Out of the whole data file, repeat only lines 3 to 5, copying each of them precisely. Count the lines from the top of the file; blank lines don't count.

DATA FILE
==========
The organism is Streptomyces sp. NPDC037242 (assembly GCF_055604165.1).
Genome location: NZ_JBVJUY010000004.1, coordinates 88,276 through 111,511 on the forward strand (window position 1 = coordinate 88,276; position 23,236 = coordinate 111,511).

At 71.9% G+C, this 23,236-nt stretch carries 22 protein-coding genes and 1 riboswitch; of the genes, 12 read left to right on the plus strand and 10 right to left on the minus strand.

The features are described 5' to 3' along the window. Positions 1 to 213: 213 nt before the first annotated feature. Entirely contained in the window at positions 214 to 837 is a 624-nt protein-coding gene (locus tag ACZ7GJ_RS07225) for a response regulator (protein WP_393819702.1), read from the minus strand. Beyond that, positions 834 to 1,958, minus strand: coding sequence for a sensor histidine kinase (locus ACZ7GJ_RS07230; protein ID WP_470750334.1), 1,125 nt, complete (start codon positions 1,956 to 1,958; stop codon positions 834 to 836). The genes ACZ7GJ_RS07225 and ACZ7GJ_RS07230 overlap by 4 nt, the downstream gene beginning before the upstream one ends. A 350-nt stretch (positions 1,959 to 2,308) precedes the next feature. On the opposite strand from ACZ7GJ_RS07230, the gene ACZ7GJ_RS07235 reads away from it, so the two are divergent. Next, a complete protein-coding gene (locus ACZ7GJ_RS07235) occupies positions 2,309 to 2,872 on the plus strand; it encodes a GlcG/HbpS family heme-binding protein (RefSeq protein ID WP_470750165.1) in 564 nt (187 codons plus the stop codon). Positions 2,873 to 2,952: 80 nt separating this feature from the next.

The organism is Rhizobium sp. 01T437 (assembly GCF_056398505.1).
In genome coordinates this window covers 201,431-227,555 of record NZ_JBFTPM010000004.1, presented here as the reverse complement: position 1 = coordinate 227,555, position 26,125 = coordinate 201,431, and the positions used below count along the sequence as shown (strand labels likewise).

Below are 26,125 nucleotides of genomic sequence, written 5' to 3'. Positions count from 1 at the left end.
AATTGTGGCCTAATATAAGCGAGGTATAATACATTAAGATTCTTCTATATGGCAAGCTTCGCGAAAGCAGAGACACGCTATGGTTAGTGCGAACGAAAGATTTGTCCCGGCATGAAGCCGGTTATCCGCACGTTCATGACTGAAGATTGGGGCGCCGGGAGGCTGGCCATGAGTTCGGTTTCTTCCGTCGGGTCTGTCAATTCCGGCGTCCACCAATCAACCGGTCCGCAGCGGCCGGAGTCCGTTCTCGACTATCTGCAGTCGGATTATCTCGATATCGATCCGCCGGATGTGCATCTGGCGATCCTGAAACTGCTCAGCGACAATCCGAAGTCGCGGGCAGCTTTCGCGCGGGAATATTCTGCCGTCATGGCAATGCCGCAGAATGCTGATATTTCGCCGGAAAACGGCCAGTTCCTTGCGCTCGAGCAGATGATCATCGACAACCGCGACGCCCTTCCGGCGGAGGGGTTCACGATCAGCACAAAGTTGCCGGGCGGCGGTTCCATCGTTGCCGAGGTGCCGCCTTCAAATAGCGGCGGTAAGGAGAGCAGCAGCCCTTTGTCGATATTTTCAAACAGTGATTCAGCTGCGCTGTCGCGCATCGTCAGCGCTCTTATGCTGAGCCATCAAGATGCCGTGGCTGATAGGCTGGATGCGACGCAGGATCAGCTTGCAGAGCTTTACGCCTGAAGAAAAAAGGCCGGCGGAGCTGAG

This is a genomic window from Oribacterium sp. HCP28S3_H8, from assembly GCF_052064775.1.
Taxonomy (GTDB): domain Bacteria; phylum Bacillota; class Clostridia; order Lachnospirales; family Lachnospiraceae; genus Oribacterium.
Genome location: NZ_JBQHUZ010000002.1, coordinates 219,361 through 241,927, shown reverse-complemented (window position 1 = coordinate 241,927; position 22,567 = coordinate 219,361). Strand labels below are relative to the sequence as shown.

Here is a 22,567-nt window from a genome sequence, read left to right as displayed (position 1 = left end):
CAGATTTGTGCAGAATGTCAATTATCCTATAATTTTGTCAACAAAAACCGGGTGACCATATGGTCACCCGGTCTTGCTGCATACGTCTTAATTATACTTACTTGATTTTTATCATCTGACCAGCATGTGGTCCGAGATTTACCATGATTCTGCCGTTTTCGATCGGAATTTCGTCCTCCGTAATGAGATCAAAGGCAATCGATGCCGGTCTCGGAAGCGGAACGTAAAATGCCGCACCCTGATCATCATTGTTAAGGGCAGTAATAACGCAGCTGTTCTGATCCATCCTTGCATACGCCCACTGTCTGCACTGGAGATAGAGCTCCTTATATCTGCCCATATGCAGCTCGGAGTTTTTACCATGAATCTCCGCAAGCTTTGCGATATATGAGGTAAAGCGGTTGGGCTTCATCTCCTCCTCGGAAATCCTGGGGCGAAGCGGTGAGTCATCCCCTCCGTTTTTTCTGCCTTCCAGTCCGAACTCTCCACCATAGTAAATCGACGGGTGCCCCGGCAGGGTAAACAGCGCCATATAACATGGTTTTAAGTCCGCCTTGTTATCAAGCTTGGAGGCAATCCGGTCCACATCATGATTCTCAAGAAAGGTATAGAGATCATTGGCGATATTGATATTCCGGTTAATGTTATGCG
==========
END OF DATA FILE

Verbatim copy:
At 71.9% G+C, this 23,236-nt stretch carries 22 protein-coding genes and 1 riboswitch; of the genes, 12 read left to right on the plus strand and 10 right to left on the minus strand.

The features are described 5' to 3' along the window. Positions 1 to 213: 213 nt before the first annotated feature. Entirely contained in the window at positions 214 to 837 is a 624-nt protein-coding gene (locus tag ACZ7GJ_RS07225) for a response regulator (protein WP_393819702.1), read from the minus strand. Beyond that, positions 834 to 1,958, minus strand: coding sequence for a sensor histidine kinase (locus ACZ7GJ_RS07230; protein ID WP_470750334.1), 1,125 nt, complete (start codon positions 1,956 to 1,958; stop codon positions 834 to 836). The genes ACZ7GJ_RS07225 and ACZ7GJ_RS07230 overlap by 4 nt, the downstream gene beginning before the upstream one ends. A 350-nt stretch (positions 1,959 to 2,308) precedes the next feature. On the opposite strand from ACZ7GJ_RS07230, the gene ACZ7GJ_RS07235 reads away from it, so the two are divergent. Next, a complete protein-coding gene (locus ACZ7GJ_RS07235) occupies positions 2,309 to 2,872 on the plus strand; it encodes a GlcG/HbpS family heme-binding protein (RefSeq protein ID WP_470750165.1) in 564 nt (187 codons plus the stop codon). Positions 2,873 to 2,952: 80 nt separating this feature from the next.

The organism is Rhizobium sp. 01T437 (assembly GCF_056398505.1).